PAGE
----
Moose on the Loose

After so-so start, Monroe’s back to usual pattern of steady progress

Greg Monroe is back on course after a slow start to the season.
Joe Murphy (NBAE/Getty)
In step with the arc of his career, Greg Monroe has registered dramatically better numbers over his last three games than he put up in the season’s first three. Those first three games: 10.7 points. 7.0 rebounds, 1.7 assists. The last three: 20.7 points, 12.7 rebounds, 3.3 assists.

Throw out the first three games, in fact, and Monroe’s averages for the season would be 19.1 points. 10. 9 rebounds and 4.0 assists. He shot 40 percent in the first three games, 52.2 percent since and 61.5 percent over the last three.

“Just got into a better rhythm,” he said after Tuesday’s practice before the Pistons departed for Orlando and their Thanksgiving eve game with the Magic. “The game becomes a little bit easier. I feel like I’m in a good place right now, but it’s more importantly about the whole team and not about me individually. I’m trying to do whatever I can to help my team win.”

Steady, incremental gains are all in keeping with the pattern of Monroe’s development. Remember when he didn’t get off the bench for his first two games, then had difficulty getting his shot off inside for the first few weeks? Monroe broke into the starting lineup before the midway point of his rookie season under John Kuester and by season’s end was the team’s rock.

His improvement continued a season ago, when his averages went from 9.4 points and 7.5 rebounds as a rookie to 15.4 and 9.7 as a sophomore. In his third season, his averages currently sit at 16.8 and 9.8.

Everything seemed out of sync those first few games, when Rodney Stuckey shot 1 of 23 and he and Brandon Knight were a combined 20 percent.

“I think the teams we’ve played have made a concerted effort to kind of keep everything tight defensively,” Monroe said as the Pistons prepared to play Denver on Nov. 6. “There’s a lot more people in the lane. I have to adjust personally.”

Lawrence Frank thinks the adjustment was really more about Monroe committing to play defense with greater focus and let the offense find him.

“Your best players have to embrace a defense-first mentality if you’re going to be any good,” he said. “He’s going to get so many touches within the flow of the game and he’s such a skilled guy. When you put him in the high post off the dribble, he’s very, very effective. He’s able to find his spots. He’s letting the game come to him better than he did the first couple games. It’s a result of that.”

The Pistons were genuinely enthused by the work Monroe logged over the summer, focusing on a variety of things but all of it overlaid by a dedication to play with more force and passion. A stronger, better conditioned Monroe is simply a more confident player.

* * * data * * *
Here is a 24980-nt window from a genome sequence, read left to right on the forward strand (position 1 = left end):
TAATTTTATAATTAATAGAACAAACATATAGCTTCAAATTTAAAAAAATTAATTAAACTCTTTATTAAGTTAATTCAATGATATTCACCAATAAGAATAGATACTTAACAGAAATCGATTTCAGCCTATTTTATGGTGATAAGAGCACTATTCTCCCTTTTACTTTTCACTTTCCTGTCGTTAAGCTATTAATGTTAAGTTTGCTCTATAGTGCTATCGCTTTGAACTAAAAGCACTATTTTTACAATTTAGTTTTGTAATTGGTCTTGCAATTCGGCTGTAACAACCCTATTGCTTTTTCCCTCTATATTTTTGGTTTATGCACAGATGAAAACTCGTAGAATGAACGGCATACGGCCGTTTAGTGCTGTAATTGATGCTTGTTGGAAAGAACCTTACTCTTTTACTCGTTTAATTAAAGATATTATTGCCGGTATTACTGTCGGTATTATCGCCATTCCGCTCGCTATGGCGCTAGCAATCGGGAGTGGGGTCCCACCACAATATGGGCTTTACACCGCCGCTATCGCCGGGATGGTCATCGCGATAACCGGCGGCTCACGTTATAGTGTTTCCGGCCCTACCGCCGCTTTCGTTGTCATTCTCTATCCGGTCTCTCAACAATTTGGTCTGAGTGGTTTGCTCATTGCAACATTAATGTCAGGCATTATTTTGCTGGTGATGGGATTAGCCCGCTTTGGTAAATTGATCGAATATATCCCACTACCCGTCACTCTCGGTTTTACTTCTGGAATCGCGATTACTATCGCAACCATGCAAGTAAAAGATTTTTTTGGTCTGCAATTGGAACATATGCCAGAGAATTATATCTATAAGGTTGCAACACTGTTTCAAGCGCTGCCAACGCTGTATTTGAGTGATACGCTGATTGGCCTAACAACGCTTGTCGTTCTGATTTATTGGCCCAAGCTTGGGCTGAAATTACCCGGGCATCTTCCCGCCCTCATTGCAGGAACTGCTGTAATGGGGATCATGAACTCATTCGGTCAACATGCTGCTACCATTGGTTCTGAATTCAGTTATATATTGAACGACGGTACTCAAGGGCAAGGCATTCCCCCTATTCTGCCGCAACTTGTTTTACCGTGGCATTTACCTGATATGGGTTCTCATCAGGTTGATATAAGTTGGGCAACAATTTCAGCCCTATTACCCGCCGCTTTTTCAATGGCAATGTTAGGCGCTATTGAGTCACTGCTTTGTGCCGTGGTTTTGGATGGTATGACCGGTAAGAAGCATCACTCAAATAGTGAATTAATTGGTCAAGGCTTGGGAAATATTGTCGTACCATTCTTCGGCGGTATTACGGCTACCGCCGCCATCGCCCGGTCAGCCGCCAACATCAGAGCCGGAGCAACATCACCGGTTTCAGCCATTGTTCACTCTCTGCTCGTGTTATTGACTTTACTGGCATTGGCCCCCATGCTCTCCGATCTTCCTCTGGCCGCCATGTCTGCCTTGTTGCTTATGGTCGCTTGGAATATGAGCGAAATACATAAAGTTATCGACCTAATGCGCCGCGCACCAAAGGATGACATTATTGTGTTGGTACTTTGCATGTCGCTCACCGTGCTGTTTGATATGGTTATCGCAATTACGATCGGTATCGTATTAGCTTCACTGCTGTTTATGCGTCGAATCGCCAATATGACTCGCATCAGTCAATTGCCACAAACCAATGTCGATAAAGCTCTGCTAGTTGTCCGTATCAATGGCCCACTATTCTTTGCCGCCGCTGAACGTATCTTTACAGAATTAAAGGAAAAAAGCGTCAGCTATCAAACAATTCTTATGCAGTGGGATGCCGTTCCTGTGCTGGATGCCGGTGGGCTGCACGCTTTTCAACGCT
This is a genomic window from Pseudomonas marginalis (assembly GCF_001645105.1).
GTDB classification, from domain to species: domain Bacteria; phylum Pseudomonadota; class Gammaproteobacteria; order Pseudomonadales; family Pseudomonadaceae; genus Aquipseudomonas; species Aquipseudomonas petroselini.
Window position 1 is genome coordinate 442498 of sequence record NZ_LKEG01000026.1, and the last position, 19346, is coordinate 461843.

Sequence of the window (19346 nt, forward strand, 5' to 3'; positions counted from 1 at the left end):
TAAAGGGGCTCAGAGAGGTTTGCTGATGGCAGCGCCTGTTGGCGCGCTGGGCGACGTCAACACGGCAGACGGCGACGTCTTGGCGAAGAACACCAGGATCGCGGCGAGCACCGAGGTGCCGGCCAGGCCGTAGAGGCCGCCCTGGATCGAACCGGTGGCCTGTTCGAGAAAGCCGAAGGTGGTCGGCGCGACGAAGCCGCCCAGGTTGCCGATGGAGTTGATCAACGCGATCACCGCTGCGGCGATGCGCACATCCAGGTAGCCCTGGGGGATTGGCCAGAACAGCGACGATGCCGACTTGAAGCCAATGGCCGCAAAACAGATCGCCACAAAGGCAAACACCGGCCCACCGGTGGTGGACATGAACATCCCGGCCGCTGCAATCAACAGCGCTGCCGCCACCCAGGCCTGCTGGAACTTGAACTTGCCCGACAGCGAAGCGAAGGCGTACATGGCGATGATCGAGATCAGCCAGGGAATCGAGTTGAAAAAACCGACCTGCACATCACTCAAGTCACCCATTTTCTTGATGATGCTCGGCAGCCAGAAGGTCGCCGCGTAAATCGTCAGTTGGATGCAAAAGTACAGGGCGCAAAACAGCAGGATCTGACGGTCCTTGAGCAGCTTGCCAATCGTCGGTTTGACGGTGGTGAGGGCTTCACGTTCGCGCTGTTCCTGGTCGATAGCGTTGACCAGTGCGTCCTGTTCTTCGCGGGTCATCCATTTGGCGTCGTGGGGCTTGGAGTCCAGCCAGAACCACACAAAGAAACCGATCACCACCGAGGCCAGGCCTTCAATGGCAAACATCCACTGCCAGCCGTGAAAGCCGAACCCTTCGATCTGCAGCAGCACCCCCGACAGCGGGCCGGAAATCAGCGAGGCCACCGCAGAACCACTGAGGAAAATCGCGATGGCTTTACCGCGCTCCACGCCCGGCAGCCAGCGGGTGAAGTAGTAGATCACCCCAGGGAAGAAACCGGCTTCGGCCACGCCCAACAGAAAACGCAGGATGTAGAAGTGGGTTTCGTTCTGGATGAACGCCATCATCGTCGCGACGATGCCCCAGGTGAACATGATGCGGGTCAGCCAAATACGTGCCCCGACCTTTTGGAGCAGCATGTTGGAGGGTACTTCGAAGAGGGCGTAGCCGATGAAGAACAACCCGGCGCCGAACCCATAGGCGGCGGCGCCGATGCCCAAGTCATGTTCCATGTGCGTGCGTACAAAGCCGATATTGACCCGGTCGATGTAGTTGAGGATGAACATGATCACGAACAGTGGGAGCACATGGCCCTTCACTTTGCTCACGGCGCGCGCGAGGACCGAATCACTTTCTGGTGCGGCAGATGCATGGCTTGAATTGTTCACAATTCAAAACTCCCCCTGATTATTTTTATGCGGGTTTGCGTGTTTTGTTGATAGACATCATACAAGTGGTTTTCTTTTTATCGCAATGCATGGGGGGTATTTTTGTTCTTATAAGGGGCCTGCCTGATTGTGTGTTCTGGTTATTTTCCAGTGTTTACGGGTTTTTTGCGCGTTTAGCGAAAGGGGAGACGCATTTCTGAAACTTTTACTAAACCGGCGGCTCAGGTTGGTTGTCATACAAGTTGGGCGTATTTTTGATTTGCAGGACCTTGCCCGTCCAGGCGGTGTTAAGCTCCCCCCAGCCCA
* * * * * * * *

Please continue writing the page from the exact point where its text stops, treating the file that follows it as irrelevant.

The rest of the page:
“Definitely my conditioning,” he said of the area where he sees the greatest effect. “Later in games, I’m able to make more plays. Just physically, I feel stronger, I feel better.”

Frank sees that, as well, but also sees the subtle improvements in his skill level.

“You see what the guy can do, even some of the plays he had last time we played Orlando,” Frank said. “Not only be able to put the ball on the floor and finish with a dunk like he did early. Drive, spin, finish with the other hand. It’s bit by bit. You’re not going to see it all in one game or all in one week, but it takes hold over the course of time.”

Is it mere coincidence that Monroe’s three-game spike coincides with Kyle Singler’s ascension to the starting lineup? While it would be irrational to attribute the bulk of it to Singler’s influence, it’s fair to guess that Singler’s knack for making hard cuts at the right time is a great fit next to Monroe’s keen passing skills. Less than a minute into Sunday’s 20-point win over Boston, Singler opened Pistons scoring by taking a pretty feed from Monroe for a back-door layup.

“Anybody that can cut, it’s easy for me to find him and get him easy layups,” Monroe said. “I don’t even know if he does it purposely, but he does it really well. He’s just playing. He runs offense. He doesn’t force anything; he just lets everything come to him.”

“We have a couple of good cutters,” Frank said. “With Greg as a hub, if you can move and cut hard, with force and speed, off the ball, he’s going to reward you. He’s a very unselfish player. He’s a guy who’s a multiple-tool player and the more guys we can get who play off of him, the more effective he’ll be, because all of a sudden the focus will be on the cutters and he’s playing one-on-one basketball.”

And the way Greg Monroe is playing now, the Pistons like their chances with him one-on-one.